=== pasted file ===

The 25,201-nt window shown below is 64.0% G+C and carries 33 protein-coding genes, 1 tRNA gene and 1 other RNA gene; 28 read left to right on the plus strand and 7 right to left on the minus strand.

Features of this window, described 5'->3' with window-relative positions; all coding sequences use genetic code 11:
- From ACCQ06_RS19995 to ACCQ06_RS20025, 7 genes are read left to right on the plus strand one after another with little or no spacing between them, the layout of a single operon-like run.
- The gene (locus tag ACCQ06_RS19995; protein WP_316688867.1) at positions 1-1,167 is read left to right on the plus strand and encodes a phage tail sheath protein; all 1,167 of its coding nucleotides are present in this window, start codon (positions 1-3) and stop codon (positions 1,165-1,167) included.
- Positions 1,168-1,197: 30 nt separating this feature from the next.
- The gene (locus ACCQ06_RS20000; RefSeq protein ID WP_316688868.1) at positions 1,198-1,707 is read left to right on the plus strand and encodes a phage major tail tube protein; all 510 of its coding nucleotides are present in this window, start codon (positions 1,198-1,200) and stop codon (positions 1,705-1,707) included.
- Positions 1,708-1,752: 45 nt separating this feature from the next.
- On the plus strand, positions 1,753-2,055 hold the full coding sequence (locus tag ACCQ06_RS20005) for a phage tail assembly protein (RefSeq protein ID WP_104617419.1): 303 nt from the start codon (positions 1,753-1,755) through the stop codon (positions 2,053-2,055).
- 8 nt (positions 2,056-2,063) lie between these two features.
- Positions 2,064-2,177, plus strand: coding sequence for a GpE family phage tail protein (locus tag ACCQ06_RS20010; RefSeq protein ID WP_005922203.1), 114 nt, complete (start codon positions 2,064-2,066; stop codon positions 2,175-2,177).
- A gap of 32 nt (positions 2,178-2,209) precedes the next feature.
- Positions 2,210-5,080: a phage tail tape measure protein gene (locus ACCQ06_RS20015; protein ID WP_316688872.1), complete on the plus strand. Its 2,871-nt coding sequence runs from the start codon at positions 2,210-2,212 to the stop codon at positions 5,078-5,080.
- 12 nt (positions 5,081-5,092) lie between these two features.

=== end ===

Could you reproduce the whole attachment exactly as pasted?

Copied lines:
The 25,201-nt window shown below is 64.0% G+C and carries 33 protein-coding genes, 1 tRNA gene and 1 other RNA gene; 28 read left to right on the plus strand and 7 right to left on the minus strand.

Features of this window, described 5'->3' with window-relative positions; all coding sequences use genetic code 11:
- From ACCQ06_RS19995 to ACCQ06_RS20025, 7 genes are read left to right on the plus strand one after another with little or no spacing between them, the layout of a single operon-like run.
- The gene (locus tag ACCQ06_RS19995; protein WP_316688867.1) at positions 1-1,167 is read left to right on the plus strand and encodes a phage tail sheath protein; all 1,167 of its coding nucleotides are present in this window, start codon (positions 1-3) and stop codon (positions 1,165-1,167) included.
- Positions 1,168-1,197: 30 nt separating this feature from the next.
- The gene (locus ACCQ06_RS20000; RefSeq protein ID WP_316688868.1) at positions 1,198-1,707 is read left to right on the plus strand and encodes a phage major tail tube protein; all 510 of its coding nucleotides are present in this window, start codon (positions 1,198-1,200) and stop codon (positions 1,705-1,707) included.
- Positions 1,708-1,752: 45 nt separating this feature from the next.
- On the plus strand, positions 1,753-2,055 hold the full coding sequence (locus tag ACCQ06_RS20005) for a phage tail assembly protein (RefSeq protein ID WP_104617419.1): 303 nt from the start codon (positions 1,753-1,755) through the stop codon (positions 2,053-2,055).
- 8 nt (positions 2,056-2,063) lie between these two features.
- Positions 2,064-2,177, plus strand: coding sequence for a GpE family phage tail protein (locus tag ACCQ06_RS20010; RefSeq protein ID WP_005922203.1), 114 nt, complete (start codon positions 2,064-2,066; stop codon positions 2,175-2,177).
- A gap of 32 nt (positions 2,178-2,209) precedes the next feature.
- Positions 2,210-5,080: a phage tail tape measure protein gene (locus ACCQ06_RS20015; protein ID WP_316688872.1), complete on the plus strand. Its 2,871-nt coding sequence runs from the start codon at positions 2,210-2,212 to the stop codon at positions 5,078-5,080.
- 12 nt (positions 5,081-5,092) lie between these two features.